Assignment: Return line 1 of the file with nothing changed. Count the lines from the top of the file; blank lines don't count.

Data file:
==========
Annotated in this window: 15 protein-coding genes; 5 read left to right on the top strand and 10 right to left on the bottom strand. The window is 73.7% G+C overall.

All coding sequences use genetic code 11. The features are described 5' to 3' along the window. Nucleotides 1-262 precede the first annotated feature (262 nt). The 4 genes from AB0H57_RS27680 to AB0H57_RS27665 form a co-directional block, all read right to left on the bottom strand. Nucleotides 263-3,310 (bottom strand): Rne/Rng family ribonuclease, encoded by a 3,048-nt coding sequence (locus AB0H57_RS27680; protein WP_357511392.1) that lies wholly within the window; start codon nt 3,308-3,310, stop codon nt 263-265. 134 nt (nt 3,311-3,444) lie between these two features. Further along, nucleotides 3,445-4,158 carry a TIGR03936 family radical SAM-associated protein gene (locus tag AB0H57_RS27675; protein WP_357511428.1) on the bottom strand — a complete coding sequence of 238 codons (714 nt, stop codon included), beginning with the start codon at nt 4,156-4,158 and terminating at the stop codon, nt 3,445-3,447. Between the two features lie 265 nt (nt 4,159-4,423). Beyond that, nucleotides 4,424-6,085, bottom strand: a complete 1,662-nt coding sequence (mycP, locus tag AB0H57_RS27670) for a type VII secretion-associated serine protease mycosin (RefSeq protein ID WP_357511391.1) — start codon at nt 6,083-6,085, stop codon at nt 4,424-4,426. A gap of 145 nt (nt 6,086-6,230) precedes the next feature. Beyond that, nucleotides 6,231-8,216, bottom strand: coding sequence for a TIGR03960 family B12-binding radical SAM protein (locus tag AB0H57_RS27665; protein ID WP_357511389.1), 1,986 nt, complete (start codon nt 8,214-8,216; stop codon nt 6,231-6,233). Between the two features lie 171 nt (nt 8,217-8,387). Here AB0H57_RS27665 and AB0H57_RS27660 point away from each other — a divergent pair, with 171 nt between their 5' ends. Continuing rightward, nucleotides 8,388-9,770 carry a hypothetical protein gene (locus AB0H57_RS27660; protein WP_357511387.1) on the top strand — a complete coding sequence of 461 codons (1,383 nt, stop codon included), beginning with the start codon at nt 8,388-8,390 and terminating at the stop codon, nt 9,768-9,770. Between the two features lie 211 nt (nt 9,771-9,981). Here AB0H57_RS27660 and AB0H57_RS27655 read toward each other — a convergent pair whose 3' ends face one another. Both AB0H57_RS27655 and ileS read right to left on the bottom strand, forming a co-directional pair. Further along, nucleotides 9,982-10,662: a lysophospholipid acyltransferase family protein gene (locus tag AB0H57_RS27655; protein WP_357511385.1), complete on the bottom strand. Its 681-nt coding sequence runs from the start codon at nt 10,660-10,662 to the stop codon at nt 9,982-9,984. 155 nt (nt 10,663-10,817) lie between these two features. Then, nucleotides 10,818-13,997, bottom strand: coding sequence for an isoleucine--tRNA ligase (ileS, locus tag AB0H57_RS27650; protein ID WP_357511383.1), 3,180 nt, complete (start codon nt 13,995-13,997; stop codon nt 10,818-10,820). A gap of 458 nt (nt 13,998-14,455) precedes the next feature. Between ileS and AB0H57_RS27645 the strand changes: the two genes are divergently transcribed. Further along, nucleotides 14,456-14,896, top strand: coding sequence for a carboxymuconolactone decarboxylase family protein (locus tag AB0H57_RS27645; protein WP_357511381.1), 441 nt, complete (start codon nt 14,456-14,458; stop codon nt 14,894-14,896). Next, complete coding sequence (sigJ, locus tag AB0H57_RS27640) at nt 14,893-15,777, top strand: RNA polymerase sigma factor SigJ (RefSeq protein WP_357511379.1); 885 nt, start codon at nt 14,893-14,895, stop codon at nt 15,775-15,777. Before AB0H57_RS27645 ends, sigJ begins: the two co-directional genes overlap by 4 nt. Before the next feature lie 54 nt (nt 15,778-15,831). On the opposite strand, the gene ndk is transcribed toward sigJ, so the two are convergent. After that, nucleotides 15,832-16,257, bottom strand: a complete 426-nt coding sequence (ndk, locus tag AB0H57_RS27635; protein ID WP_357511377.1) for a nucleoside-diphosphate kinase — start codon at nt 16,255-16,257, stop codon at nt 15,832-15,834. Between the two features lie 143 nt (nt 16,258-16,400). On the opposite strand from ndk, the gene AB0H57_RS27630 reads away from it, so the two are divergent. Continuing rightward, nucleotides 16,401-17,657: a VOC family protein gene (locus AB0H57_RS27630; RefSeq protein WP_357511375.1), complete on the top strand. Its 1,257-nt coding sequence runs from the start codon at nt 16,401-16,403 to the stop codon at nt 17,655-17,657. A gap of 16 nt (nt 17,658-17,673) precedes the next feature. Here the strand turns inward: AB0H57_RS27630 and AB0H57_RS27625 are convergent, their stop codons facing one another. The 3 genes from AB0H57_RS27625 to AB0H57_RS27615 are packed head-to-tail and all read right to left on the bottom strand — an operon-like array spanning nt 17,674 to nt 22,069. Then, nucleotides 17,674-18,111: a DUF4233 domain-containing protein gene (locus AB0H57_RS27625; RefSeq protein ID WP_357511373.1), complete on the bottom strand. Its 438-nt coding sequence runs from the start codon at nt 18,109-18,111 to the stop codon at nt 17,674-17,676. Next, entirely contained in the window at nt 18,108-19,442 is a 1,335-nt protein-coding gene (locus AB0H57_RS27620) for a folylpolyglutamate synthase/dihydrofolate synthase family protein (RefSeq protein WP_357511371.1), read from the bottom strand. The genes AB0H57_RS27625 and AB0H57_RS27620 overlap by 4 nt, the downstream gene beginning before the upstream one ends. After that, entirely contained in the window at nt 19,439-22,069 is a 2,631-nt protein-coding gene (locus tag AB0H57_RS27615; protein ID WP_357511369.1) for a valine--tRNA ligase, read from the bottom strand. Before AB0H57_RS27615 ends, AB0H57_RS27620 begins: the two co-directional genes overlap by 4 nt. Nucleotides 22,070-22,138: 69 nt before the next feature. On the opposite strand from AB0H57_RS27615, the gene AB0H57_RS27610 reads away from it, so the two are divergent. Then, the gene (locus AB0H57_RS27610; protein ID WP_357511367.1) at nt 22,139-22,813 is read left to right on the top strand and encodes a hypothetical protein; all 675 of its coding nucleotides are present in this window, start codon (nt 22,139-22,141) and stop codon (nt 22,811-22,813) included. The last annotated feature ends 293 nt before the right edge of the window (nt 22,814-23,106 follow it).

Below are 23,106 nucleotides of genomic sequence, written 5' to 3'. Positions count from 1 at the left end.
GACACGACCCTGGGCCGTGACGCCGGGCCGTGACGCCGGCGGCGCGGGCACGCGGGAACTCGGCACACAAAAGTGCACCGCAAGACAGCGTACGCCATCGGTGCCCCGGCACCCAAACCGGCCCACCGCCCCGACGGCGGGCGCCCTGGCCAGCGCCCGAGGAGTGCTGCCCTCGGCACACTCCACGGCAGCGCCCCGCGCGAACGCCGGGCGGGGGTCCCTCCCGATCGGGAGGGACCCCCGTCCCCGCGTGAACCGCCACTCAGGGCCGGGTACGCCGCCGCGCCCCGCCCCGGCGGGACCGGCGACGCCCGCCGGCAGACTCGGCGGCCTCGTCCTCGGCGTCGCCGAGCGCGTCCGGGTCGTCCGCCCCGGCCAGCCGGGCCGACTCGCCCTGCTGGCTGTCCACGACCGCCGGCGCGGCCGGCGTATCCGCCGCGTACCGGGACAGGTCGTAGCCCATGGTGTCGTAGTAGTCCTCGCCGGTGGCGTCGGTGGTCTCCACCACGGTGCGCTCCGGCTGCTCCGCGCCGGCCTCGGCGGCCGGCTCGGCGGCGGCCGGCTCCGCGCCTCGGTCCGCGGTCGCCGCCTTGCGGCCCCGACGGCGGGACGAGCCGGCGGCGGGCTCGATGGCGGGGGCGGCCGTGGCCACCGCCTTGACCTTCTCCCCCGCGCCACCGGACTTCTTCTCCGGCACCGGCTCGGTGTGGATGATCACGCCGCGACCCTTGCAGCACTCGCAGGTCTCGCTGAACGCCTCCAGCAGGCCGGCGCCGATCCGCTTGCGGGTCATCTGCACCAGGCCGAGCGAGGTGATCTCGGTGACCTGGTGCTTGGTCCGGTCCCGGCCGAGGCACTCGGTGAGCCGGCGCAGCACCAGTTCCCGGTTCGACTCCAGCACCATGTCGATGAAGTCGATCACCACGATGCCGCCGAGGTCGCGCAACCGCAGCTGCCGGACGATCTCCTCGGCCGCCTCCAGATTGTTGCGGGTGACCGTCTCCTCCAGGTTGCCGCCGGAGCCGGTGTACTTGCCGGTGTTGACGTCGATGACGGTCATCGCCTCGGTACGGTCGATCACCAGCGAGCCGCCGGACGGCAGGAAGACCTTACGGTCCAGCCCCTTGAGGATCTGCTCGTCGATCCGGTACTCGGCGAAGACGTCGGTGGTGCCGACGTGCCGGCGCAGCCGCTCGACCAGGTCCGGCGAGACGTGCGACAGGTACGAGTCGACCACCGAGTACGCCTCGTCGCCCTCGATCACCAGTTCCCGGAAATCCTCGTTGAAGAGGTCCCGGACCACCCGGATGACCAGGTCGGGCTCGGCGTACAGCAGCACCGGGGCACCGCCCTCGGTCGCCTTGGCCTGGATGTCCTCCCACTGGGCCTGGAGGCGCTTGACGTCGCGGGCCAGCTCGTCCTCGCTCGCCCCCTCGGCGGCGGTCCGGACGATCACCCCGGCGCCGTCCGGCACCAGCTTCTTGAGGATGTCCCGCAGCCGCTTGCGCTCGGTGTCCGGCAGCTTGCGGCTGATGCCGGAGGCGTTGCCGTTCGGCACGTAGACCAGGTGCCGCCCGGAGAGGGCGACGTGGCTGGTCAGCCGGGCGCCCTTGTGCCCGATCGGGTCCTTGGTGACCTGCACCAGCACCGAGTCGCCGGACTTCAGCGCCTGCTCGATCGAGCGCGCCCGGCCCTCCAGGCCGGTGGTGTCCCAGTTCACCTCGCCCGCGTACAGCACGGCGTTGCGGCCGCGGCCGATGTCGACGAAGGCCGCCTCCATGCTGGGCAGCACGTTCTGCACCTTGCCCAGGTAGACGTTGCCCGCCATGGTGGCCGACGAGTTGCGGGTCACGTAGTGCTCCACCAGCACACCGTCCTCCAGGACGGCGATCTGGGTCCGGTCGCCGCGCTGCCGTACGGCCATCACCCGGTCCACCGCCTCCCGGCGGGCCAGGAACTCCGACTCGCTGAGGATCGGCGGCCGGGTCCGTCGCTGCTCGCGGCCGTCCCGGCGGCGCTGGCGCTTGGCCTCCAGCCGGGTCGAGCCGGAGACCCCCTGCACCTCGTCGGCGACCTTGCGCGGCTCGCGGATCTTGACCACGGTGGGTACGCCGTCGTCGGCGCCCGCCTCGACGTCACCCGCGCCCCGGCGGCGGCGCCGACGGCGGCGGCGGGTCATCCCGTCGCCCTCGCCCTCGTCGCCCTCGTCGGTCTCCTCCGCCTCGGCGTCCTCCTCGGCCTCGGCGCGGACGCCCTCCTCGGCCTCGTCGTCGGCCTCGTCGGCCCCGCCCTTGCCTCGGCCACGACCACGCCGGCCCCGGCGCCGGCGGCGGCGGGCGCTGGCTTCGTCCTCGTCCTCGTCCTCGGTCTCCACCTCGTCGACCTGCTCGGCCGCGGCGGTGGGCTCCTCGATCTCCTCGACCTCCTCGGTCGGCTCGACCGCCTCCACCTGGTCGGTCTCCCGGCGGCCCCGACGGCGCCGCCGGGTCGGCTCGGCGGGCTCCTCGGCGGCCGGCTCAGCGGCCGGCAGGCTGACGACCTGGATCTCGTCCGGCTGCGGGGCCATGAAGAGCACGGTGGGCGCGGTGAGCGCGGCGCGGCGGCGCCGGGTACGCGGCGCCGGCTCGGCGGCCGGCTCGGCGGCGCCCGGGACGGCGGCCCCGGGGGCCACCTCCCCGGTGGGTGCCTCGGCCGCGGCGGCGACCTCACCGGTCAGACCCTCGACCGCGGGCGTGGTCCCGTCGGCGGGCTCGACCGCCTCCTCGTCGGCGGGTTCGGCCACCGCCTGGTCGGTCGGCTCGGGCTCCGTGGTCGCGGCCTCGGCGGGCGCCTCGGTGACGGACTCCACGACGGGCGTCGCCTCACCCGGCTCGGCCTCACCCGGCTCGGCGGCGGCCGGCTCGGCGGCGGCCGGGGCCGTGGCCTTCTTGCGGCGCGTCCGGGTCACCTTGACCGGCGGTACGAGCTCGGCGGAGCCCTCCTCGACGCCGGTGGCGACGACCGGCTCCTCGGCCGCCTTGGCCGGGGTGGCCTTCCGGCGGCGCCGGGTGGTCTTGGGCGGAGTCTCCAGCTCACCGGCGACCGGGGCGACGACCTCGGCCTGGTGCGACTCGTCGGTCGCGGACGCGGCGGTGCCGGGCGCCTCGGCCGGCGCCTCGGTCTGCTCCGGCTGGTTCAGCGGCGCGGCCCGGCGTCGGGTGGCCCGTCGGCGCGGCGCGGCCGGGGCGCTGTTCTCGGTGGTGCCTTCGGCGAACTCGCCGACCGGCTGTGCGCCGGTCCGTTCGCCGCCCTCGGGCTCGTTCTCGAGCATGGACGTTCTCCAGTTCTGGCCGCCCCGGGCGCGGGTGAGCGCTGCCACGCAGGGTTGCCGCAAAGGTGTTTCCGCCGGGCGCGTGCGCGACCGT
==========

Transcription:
Annotated in this window: 15 protein-coding genes; 5 read left to right on the top strand and 10 right to left on the bottom strand. The window is 73.7% G+C overall.